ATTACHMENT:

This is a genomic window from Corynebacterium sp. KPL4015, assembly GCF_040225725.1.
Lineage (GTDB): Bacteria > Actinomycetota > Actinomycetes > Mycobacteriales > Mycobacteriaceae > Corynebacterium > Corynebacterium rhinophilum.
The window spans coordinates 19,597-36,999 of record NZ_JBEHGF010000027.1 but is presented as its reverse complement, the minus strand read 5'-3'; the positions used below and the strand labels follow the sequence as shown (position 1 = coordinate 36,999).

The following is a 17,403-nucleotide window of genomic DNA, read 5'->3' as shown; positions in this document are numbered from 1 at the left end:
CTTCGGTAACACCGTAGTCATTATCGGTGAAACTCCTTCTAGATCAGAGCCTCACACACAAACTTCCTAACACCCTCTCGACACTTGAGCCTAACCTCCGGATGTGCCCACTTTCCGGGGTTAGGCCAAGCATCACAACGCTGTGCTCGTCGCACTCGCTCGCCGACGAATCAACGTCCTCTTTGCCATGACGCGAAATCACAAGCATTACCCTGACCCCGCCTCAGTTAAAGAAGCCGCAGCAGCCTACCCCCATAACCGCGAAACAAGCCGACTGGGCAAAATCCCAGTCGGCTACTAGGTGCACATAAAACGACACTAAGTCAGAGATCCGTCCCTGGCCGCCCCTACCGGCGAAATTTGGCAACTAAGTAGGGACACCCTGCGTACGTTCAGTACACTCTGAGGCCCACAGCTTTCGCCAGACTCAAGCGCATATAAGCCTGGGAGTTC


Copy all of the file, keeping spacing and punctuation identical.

This is a genomic window from Corynebacterium sp. KPL4015, assembly GCF_040225725.1.
Lineage (GTDB): Bacteria > Actinomycetota > Actinomycetes > Mycobacteriales > Mycobacteriaceae > Corynebacterium > Corynebacterium rhinophilum.
The window spans coordinates 19,597-36,999 of record NZ_JBEHGF010000027.1 but is presented as its reverse complement, the minus strand read 5'-3'; the positions used below and the strand labels follow the sequence as shown (position 1 = coordinate 36,999).

The following is a 17,403-nucleotide window of genomic DNA, read 5'->3' as shown; positions in this document are numbered from 1 at the left end:
CTTCGGTAACACCGTAGTCATTATCGGTGAAACTCCTTCTAGATCAGAGCCTCACACACAAACTTCCTAACACCCTCTCGACACTTGAGCCTAACCTCCGGATGTGCCCACTTTCCGGGGTTAGGCCAAGCATCACAACGCTGTGCTCGTCGCACTCGCTCGCCGACGAATCAACGTCCTCTTTGCCATGACGCGAAATCACAAGCATTACCCTGACCCCGCCTCAGTTAAAGAAGCCGCAGCAGCCTACCCCCATAACCGCGAAACAAGCCGACTGGGCAAAATCCCAGTCGGCTACTAGGTGCACATAAAACGACACTAAGTCAGAGATCCGTCCCTGGCCGCCCCTACCGGCGAAATTTGGCAACTAAGTAGGGACACCCTGCGTACGTTCAGTACACTCTGAGGCCCACAGCTTTCGCCAGACTCAAGCGCATATAAGCCTGGGAGTTC